Carbon storage in permafrost and soils of the mammoth tundra-steppe biome: Role in the global carbon budget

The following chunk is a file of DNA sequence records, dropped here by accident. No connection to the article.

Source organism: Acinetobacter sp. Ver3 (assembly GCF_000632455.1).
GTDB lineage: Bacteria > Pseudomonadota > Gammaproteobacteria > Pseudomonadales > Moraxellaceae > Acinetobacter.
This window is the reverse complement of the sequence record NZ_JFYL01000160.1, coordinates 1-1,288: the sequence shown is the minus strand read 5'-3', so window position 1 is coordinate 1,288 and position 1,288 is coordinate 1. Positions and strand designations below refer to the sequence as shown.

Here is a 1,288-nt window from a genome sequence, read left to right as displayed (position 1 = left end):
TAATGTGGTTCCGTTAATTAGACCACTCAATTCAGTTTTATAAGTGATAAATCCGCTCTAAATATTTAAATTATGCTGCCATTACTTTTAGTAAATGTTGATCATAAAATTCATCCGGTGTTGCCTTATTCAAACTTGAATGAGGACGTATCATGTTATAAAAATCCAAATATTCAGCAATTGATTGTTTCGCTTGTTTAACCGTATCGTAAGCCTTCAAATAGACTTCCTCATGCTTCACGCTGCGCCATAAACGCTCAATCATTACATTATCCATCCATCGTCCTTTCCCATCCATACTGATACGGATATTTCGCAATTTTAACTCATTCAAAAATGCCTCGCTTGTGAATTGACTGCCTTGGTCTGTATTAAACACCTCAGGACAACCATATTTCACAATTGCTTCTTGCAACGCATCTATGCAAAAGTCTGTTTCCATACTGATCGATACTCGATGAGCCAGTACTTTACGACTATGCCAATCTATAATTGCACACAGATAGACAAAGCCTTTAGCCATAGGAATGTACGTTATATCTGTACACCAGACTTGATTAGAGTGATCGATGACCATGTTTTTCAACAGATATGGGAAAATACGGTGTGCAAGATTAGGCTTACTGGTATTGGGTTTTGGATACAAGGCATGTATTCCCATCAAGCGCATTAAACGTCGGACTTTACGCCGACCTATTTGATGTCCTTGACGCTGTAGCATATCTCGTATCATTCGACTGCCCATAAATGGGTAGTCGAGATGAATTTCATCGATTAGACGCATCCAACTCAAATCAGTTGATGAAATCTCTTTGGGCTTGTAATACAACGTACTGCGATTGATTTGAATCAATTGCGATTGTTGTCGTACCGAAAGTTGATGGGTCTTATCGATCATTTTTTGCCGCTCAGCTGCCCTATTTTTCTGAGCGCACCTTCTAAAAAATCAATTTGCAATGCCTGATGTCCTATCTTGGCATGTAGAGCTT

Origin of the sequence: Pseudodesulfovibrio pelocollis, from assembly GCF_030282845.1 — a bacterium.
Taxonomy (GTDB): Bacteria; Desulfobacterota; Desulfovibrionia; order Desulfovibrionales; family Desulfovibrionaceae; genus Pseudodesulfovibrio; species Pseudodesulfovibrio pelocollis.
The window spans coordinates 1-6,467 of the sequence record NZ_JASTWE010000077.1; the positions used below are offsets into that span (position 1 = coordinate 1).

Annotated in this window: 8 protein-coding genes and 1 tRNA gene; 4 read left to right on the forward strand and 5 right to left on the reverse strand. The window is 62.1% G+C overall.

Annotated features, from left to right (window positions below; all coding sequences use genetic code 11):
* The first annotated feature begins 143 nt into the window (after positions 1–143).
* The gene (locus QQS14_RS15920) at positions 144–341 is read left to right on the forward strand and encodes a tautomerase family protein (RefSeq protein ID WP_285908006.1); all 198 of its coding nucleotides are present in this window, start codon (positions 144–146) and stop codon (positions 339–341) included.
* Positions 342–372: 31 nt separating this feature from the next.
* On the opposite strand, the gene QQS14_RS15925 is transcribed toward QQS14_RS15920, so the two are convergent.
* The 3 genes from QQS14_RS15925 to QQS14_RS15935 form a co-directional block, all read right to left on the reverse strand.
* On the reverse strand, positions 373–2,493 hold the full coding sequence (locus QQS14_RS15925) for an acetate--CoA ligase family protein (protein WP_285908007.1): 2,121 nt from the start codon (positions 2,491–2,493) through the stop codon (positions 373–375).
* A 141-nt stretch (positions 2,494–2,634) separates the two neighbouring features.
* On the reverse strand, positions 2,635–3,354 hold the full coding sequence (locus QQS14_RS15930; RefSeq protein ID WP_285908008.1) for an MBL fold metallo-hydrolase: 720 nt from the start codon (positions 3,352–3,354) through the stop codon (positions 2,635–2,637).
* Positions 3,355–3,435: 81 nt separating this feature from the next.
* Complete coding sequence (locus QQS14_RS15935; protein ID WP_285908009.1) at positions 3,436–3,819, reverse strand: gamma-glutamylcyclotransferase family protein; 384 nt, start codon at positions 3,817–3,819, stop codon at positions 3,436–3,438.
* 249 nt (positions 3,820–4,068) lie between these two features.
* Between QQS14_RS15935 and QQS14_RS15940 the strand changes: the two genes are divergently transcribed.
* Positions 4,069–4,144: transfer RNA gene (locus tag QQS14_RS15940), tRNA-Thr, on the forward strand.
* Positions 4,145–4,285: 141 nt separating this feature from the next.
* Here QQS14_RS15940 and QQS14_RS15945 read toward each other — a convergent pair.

[1] During the Last Glacial Maximum (LGM), atmospheric CO2 concentration was 80–100 ppmv lower than in pre-industrial times. At that time steppe-tundra was the most extensive biome on Earth. Some authors assume that C storage in that biome was very small, similar to today's deserts, and that the terrestrial carbon (C) reservoir increased at the Pleistocene-Holocene transition (PHT) by 400–1300 Gt. To estimate C storage in the entire steppe-tundra biome we used data of C storage in soils of this biome that persisted in permafrost of Siberia and Alaska and developed a model that describes C accumulation in soils and in permafrost. The model shows a slow but consistent C increase in soil when permafrost appears. At the PHT, C-rich frozen loess of Europe and South of Siberia thawed and lost most of its carbon. Soil carbon decreases as tundra-steppe changes to forest, steppes and tundra. As a result, over 1000 Gt C was released to the atmosphere, oceans, and other terrestrial ecosystems. The model results also show that restoring the tundra-steppe ecosystem would enhance soil C storage, while providing other important ecosystem services.